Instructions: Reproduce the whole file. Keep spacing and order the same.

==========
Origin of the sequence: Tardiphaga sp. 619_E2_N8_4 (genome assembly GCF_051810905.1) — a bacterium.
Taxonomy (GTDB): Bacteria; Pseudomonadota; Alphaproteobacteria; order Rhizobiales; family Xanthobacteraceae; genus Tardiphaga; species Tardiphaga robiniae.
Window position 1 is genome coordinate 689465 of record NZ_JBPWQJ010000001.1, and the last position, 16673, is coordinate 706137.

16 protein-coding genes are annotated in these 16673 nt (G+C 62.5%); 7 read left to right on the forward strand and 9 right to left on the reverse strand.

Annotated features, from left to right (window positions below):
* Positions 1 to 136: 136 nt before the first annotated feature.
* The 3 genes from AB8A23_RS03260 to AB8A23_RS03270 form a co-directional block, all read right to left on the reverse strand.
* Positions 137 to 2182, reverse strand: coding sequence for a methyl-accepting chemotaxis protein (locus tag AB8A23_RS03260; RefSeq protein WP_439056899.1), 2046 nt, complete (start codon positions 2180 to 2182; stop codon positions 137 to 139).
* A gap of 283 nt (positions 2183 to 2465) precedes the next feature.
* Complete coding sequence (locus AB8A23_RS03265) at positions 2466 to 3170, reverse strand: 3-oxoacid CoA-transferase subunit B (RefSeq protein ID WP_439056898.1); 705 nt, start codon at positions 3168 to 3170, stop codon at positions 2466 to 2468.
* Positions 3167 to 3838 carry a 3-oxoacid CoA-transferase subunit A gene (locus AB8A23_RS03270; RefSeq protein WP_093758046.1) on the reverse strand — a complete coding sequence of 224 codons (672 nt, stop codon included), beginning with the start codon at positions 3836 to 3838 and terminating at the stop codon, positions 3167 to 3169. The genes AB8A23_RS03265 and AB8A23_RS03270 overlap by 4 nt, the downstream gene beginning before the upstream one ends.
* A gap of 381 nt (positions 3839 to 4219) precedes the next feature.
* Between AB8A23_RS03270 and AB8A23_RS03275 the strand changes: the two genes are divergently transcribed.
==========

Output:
Origin of the sequence: Tardiphaga sp. 619_E2_N8_4 (genome assembly GCF_051810905.1) — a bacterium.
Taxonomy (GTDB): Bacteria; Pseudomonadota; Alphaproteobacteria; order Rhizobiales; family Xanthobacteraceae; genus Tardiphaga; species Tardiphaga robiniae.
Window position 1 is genome coordinate 689465 of record NZ_JBPWQJ010000001.1, and the last position, 16673, is coordinate 706137.

16 protein-coding genes are annotated in these 16673 nt (G+C 62.5%); 7 read left to right on the forward strand and 9 right to left on the reverse strand.

Annotated features, from left to right (window positions below):
* Positions 1 to 136: 136 nt before the first annotated feature.
* The 3 genes from AB8A23_RS03260 to AB8A23_RS03270 form a co-directional block, all read right to left on the reverse strand.
* Positions 137 to 2182, reverse strand: coding sequence for a methyl-accepting chemotaxis protein (locus tag AB8A23_RS03260; RefSeq protein WP_439056899.1), 2046 nt, complete (start codon positions 2180 to 2182; stop codon positions 137 to 139).
* A gap of 283 nt (positions 2183 to 2465) precedes the next feature.
* Complete coding sequence (locus AB8A23_RS03265) at positions 2466 to 3170, reverse strand: 3-oxoacid CoA-transferase subunit B (RefSeq protein ID WP_439056898.1); 705 nt, start codon at positions 3168 to 3170, stop codon at positions 2466 to 2468.
* Positions 3167 to 3838 carry a 3-oxoacid CoA-transferase subunit A gene (locus AB8A23_RS03270; RefSeq protein WP_093758046.1) on the reverse strand — a complete coding sequence of 224 codons (672 nt, stop codon included), beginning with the start codon at positions 3836 to 3838 and terminating at the stop codon, positions 3167 to 3169. The genes AB8A23_RS03265 and AB8A23_RS03270 overlap by 4 nt, the downstream gene beginning before the upstream one ends.
* A gap of 381 nt (positions 3839 to 4219) precedes the next feature.
* Between AB8A23_RS03270 and AB8A23_RS03275 the strand changes: the two genes are divergently transcribed.